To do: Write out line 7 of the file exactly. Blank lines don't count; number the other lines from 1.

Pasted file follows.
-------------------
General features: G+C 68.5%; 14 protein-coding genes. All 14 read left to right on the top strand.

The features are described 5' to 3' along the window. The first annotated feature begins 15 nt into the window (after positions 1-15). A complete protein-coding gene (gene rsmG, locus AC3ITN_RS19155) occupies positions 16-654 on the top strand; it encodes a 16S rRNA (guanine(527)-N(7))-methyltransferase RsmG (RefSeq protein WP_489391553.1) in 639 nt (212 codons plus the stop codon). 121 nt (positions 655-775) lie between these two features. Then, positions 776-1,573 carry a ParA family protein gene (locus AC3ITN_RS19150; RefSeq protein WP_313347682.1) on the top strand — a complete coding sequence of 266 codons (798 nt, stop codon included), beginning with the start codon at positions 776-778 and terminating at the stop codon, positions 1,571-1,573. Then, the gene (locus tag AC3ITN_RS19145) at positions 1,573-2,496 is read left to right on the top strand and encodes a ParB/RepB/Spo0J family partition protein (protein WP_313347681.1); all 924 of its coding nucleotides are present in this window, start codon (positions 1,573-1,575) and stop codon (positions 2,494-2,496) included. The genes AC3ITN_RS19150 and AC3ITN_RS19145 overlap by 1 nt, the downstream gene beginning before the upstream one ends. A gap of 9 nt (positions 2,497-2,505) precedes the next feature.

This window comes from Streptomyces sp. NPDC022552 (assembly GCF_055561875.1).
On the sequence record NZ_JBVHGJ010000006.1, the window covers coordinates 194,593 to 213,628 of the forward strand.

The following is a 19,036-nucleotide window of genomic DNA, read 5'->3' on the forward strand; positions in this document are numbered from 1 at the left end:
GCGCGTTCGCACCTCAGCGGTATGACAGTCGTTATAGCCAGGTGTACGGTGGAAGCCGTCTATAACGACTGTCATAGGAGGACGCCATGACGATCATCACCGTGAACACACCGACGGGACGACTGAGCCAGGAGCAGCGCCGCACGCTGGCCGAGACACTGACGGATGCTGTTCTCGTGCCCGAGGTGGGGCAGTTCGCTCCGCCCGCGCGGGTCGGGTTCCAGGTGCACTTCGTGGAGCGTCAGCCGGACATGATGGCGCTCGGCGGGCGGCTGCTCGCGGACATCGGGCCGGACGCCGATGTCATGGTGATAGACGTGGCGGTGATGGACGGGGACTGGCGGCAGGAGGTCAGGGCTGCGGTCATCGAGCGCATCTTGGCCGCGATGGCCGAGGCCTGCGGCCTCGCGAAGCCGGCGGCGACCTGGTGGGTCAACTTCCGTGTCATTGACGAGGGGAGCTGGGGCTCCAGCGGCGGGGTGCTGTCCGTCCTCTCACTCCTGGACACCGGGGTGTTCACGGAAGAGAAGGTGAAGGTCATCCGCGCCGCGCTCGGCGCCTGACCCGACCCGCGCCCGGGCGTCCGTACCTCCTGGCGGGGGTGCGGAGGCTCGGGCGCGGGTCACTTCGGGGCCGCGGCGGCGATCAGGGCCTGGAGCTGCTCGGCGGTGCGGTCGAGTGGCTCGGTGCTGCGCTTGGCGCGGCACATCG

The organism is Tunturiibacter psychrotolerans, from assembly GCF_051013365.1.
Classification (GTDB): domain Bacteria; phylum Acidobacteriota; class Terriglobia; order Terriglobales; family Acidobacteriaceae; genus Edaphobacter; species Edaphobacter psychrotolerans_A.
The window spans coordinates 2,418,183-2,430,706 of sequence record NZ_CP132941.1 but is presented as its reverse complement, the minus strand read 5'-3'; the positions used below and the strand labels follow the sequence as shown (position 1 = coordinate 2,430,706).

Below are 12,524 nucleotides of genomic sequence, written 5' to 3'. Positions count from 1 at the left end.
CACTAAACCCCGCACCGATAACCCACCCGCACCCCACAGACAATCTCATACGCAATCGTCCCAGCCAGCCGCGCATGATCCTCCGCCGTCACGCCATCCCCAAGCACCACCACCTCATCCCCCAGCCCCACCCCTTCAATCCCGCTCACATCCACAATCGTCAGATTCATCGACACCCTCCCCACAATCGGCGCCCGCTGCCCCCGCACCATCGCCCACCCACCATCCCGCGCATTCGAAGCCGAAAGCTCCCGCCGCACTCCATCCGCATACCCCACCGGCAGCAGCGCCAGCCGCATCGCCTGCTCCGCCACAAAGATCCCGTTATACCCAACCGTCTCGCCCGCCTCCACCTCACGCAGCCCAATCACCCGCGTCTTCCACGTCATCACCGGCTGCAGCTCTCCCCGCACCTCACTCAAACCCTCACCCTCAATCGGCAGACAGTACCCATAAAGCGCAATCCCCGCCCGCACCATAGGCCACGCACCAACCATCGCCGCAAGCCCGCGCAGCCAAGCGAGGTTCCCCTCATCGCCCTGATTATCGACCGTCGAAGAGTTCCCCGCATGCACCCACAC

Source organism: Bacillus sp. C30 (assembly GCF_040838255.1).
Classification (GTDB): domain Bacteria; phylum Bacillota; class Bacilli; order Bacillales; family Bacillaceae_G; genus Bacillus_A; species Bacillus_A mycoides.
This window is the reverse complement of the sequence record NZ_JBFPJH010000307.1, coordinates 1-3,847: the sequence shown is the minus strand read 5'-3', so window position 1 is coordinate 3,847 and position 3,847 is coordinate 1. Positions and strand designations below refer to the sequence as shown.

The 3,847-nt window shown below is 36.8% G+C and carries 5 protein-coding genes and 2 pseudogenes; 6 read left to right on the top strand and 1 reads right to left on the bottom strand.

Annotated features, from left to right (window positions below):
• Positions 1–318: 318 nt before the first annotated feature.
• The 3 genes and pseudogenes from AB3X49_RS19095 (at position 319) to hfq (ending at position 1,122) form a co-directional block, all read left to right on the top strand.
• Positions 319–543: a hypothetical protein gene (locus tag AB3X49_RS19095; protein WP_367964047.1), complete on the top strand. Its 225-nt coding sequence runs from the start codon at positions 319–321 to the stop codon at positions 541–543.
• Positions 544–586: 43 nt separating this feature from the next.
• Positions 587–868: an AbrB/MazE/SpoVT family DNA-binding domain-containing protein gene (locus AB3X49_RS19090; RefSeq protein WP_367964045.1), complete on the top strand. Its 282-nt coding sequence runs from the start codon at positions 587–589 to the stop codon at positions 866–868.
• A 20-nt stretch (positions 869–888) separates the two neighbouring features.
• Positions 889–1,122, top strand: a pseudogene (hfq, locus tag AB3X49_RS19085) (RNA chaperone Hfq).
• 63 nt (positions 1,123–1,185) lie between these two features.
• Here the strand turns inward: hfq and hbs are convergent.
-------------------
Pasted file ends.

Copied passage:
The organism is Tunturiibacter psychrotolerans, from assembly GCF_051013365.1.